The Pamphlet Collection of Sir Robert Stout: Volume 51
For more than eight centuries of dishonour the story of our Old Nobility is one of all but uninterrupted and, alas! generally successful crime. It divides itself naturally into four well-marked epochs.
In the first period, covering the times of Norman and Plantagenet royalty, they struggled fiercely to subjugate the monarchy to their purposes, and while thus engaged they occasionally forgot to oppress the people. Nay, they were even at times constrained to invoke their aid when the royal tyrant of the day proved too strong for them. At this stage in their career they were cruel, fierce, and bloody, like the robber horde from which they sprang. Eventually, in the War of the Roses, they succeeded in completely exterminating each other, literally verifying the profound saying of Christ, "He that taketh the sword shall perish by the sword."
A very different order of men were the lords of the Tudor and Stuart régimes. These were mostly parchment-made nobles, mean, crawling courtiers, who lived to register royal decrees, and to go cringingly to the block for any offence, real or imaginary, which it pleased royalty to lay to their charge. The kings oppressed them, and they in turn avenged themselves, to the best of their ability, by oppressing the people. When the latter rose against the tyranny of page 20 Charles Stuart, the peers had neither the courage to strike for the Crown nor for national freedom. They were the veriest poltroons that ever figured in a great constitutional crisis. Howbeit, adversity taught them not manly wisdom, but a species of low, aristocratic craft, which has stood them in good stead ever since. In 1688, when the third epoch began, they ventured on a make-believe, rose-water Revolution of their own. They contrived to convince the soft-headed mass that they were their best friends—the champions of every rational liberty. The power which they could not retain by force they rendered doubly secure by fraud. They stripped the Crown of nearly all its possessions, and made it a pauper on the bounty of the people. They pensioned themselves almost to a man for their services, and monopolised nearly every office of honour and emolument in Church, State, army and navy. To conceal their rogueries at home they plunged the nation into endless wars abroad.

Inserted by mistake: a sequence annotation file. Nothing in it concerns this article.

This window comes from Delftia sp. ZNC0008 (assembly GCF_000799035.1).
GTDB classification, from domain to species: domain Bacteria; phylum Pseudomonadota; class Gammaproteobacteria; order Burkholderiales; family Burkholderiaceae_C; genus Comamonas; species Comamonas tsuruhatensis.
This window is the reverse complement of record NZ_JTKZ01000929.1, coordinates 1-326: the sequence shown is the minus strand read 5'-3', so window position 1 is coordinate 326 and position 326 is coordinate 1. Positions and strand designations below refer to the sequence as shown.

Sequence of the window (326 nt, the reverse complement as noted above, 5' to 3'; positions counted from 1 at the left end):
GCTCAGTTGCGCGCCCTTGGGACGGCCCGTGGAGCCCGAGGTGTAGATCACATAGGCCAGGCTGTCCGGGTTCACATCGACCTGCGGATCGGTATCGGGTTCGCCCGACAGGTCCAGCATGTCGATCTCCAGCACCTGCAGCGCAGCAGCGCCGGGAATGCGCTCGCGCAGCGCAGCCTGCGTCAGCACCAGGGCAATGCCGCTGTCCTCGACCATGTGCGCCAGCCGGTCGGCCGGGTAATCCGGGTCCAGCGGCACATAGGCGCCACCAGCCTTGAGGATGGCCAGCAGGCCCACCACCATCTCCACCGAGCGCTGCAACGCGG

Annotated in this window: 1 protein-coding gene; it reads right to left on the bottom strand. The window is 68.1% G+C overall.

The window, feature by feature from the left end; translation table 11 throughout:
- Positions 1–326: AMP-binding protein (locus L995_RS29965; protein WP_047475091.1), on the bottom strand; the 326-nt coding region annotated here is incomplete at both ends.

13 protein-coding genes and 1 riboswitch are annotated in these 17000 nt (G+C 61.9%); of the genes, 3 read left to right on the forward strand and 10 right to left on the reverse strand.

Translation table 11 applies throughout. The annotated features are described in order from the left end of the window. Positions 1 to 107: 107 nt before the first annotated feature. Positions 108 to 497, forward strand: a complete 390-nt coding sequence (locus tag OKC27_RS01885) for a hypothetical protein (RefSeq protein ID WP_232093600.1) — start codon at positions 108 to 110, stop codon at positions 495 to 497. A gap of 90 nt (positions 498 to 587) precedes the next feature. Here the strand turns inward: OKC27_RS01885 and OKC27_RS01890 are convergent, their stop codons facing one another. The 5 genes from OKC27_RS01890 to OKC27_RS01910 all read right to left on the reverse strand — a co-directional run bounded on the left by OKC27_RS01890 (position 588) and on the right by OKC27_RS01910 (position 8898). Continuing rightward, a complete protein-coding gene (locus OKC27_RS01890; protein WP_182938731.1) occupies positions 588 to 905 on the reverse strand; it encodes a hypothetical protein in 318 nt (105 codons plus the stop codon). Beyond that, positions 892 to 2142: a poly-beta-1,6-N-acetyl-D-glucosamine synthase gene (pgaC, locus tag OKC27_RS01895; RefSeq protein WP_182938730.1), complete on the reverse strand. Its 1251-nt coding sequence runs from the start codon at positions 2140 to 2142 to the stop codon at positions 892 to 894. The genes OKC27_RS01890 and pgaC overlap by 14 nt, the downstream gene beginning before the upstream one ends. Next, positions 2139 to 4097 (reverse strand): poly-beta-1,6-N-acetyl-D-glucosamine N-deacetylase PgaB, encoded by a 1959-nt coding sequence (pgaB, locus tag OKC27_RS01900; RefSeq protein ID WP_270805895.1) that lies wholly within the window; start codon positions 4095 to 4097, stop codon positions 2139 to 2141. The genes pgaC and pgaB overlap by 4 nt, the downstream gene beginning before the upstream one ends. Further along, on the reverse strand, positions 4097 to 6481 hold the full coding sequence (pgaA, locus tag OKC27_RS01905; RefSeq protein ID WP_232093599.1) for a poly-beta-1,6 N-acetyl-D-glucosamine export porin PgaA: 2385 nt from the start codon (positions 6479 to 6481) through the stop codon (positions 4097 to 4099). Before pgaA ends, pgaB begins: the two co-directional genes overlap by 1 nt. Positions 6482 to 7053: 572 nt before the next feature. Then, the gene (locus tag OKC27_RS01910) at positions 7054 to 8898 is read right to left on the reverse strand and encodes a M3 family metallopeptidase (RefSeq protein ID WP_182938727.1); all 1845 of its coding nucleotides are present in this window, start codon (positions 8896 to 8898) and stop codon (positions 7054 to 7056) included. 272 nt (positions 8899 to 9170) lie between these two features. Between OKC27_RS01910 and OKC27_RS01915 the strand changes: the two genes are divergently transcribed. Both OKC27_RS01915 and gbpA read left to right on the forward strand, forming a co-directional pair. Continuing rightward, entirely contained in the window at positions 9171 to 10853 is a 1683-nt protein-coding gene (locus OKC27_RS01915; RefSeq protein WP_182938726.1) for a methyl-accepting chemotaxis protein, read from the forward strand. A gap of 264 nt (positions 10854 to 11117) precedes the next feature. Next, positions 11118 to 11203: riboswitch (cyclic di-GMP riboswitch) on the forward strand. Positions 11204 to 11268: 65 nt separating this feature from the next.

In the fourth era, i.e., since the Reform Act of 1832, they have persistently obstructed and minimised every good measure, while intensifying the worst features of the worst Bills that have come before them. At all times they have been the unswerving foes of freedom to the full limit of their capacity. It is impossible for any one who knows their story and loves his country to regard them as other than public enemies of the most malignant type.